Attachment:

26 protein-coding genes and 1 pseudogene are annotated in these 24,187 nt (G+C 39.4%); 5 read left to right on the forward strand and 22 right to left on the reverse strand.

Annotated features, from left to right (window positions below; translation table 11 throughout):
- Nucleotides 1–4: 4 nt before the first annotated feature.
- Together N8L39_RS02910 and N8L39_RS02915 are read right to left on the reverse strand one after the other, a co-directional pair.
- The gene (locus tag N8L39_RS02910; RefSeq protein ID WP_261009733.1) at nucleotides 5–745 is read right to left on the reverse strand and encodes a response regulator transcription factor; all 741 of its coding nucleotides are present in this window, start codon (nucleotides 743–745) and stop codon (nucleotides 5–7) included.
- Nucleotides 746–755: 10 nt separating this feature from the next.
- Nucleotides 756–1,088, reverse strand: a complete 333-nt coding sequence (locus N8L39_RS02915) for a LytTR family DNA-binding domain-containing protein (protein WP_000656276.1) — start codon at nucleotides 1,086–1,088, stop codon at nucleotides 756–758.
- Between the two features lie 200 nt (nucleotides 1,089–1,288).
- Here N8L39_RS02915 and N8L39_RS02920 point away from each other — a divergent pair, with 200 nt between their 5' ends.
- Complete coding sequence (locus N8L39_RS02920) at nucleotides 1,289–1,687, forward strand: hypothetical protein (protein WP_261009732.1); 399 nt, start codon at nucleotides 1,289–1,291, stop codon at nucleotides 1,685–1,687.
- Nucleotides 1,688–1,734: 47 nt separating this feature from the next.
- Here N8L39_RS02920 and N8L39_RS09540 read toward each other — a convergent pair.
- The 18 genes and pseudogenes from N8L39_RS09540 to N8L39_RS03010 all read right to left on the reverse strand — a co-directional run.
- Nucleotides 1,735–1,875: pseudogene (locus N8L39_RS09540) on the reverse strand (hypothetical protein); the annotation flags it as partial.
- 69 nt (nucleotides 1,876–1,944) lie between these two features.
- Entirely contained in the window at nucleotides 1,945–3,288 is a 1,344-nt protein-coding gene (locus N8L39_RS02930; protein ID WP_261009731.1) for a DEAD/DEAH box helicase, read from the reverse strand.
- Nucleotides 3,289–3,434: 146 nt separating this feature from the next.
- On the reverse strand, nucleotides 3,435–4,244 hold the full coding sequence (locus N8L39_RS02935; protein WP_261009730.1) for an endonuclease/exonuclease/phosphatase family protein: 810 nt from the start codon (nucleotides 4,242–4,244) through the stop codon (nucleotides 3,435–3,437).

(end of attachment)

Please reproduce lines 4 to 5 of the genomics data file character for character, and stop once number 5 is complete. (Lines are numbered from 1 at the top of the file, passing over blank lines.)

- Together N8L39_RS02910 and N8L39_RS02915 are read right to left on the reverse strand one after the other, a co-directional pair.
- The gene (locus tag N8L39_RS02910; RefSeq protein ID WP_261009733.1) at nucleotides 5–745 is read right to left on the reverse strand and encodes a response regulator transcription factor; all 741 of its coding nucleotides are present in this window, start codon (nucleotides 743–745) and stop codon (nucleotides 5–7) included.